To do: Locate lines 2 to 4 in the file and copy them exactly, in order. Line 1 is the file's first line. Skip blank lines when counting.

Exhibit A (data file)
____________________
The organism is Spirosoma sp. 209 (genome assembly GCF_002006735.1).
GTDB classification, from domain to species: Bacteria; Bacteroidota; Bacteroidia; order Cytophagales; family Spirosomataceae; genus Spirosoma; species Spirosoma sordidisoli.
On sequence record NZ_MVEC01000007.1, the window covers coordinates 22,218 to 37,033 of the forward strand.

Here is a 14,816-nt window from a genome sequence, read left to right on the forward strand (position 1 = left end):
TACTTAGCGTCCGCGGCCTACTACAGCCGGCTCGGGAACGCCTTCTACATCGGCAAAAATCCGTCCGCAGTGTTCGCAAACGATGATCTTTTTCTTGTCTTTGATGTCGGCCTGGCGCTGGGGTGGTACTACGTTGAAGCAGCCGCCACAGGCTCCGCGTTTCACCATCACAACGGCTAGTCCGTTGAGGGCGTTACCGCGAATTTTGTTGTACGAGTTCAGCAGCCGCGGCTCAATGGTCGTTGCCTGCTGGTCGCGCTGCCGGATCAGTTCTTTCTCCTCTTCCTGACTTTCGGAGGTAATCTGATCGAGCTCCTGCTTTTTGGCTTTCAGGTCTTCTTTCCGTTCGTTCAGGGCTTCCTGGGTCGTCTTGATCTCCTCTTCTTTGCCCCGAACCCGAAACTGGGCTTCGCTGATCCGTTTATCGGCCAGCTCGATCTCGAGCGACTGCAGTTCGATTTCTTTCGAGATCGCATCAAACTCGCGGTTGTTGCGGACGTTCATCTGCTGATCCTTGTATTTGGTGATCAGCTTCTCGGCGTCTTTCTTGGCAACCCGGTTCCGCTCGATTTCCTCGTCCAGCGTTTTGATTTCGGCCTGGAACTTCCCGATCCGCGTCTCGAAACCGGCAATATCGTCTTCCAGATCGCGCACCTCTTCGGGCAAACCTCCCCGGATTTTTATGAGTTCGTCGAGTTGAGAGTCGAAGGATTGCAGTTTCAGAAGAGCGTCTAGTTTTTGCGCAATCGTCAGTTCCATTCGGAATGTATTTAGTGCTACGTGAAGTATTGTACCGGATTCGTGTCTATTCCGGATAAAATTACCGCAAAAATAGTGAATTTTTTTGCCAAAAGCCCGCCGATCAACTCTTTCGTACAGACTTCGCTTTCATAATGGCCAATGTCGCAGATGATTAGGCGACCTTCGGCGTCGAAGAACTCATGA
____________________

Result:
GTDB classification, from domain to species: Bacteria; Bacteroidota; Bacteroidia; order Cytophagales; family Spirosomataceae; genus Spirosoma; species Spirosoma sordidisoli.
On sequence record NZ_MVEC01000007.1, the window covers coordinates 22,218 to 37,033 of the forward strand.

Here is a 14,816-nt window from a genome sequence, read left to right on the forward strand (position 1 = left end):